The rule of thumb is to irrigate with at least 1 liter of water. If in doubt, just irrigate some more! There is very little harm from irrigation (apart from transient stinging) but potentially a lot of harm from the chemical injury, especially if it’s from more damaging chemicals such as pesticides and strong alkalis. If you wear contact lenses, remove and throw them away to avoid repeat exposure to the chemical.

(Image adapted from the internet)

Always irrigate the eye with plenty of cool water if there has been chemical spillage into your eye. Once your eye has been rinsed thoroughly, arrange to be seen by your ophthalmologist.

You can do this by positioning your head under the tap or faucet. Alternatively, direct water from your shower onto your forehead so that the water can run down into your eyes. Ensure that the water is cool and under low pressure to avoid further trauma to the eye. If you have someone with you, it may be easier if your companion flushes your eye in a more controlled manner with a syringe, jug or water bottle. Pay particular attention to the areas under the lids, which is where the chemicals can accumulate. For children, lie them in a bath tub and then gently rinse the eye.

As with all eye health issues, prevention is far better than cure. You can get major eye problems after chemical injuries, such as severe dry eyes, corneal scarring and intractable glaucoma, leading to blindness.

Wear protective goggles and gloves when handling chemicals, such as pesticides and paint. Wearing goggles may seem tiresome for trivial chores, but it is not worth compromisng on your eye health and vision just because you didn’t spend the 2 minutes putting on your goggles.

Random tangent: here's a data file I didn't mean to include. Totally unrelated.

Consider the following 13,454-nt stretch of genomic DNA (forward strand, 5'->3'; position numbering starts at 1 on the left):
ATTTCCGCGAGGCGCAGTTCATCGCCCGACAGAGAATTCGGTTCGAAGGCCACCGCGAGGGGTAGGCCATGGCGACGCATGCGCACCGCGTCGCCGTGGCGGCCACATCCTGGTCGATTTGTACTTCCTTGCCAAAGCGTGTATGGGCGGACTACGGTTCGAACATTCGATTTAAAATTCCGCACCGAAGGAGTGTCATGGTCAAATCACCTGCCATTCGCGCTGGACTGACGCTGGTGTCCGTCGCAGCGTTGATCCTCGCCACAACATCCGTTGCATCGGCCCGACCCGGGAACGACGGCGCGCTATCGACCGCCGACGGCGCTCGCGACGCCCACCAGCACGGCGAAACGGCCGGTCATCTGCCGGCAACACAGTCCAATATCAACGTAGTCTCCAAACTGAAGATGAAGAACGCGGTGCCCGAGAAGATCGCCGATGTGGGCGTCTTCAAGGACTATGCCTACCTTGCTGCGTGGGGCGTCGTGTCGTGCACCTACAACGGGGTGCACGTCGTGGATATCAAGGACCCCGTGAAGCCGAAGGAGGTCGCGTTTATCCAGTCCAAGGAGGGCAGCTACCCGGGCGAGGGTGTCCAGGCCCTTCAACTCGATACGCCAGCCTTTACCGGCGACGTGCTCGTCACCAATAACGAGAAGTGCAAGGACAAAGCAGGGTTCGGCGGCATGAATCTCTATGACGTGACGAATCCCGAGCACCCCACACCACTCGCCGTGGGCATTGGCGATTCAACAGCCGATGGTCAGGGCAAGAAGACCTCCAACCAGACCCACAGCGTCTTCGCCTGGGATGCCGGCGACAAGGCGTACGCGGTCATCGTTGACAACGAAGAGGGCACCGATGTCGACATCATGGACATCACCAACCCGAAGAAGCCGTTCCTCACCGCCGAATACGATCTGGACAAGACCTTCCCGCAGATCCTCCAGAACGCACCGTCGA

Also consider your child’s eye health – child-proof your chemicals by storing them somewhere safe and secure, where they are not easily spilled. For peace of mind, it may be a good idea to keep a list of chemicals and instructions on what to do in the event of exposure to these chemicals.

(Image adapted from the internet)

Always wear eye protection when playing sport, performing any heavy manual work or handling chemicals.

Radiation injury

Radiation injury occurs when radiation from any source causes ocular damage, for example when looking at the sun during the eclipse or when welding without any protection. The high amount of radiation affects eye health by causing thermal burns not just to the retina but also to other parts of the eye. If you are unlucky, the trauma from the thermal burns can affect your macula and cause permanent blindness.

There is also evidence that ultraviolet light and bright sunlight conditions contribute to the worsening of certain eye problems such as cataract and age-related macular degeneration. It is therefore important to shield your eye from the harmful effects of excesive sunlight exposure.

(Image adapted from www.bupaoptical.com.au)

So the next time you head out to enjoy the sunshine, wear a cap and 100% ultraviolet blocking sunglasses. If you need to weld or perform any laser procedures, wear the appropriate protective eyewear. Do not look directly at an eclipse. Use your camera to take photos or videos instead.

(Image adapted from the internet)

Looking at very intense light, such as at welding work (left) or solar eclipses (right), may cause damage to the retina resulting in permanent visual loss.

If you are at all concerned about your eye health due to a potential injury that may have occurred, do obtain a consultation from your local ophthalmologist. Your ophthalmologist will be able to perform a detailed examination with various ophthalmic instruments, diagnose any eye problem and administer the appropriate treatment. Family doctors are also able to conduct an ocular assessment, but may be hindered by a lack of ophthalmic equipment to perform a thorough examination.

Remember:  it is always better to be safe than sorry.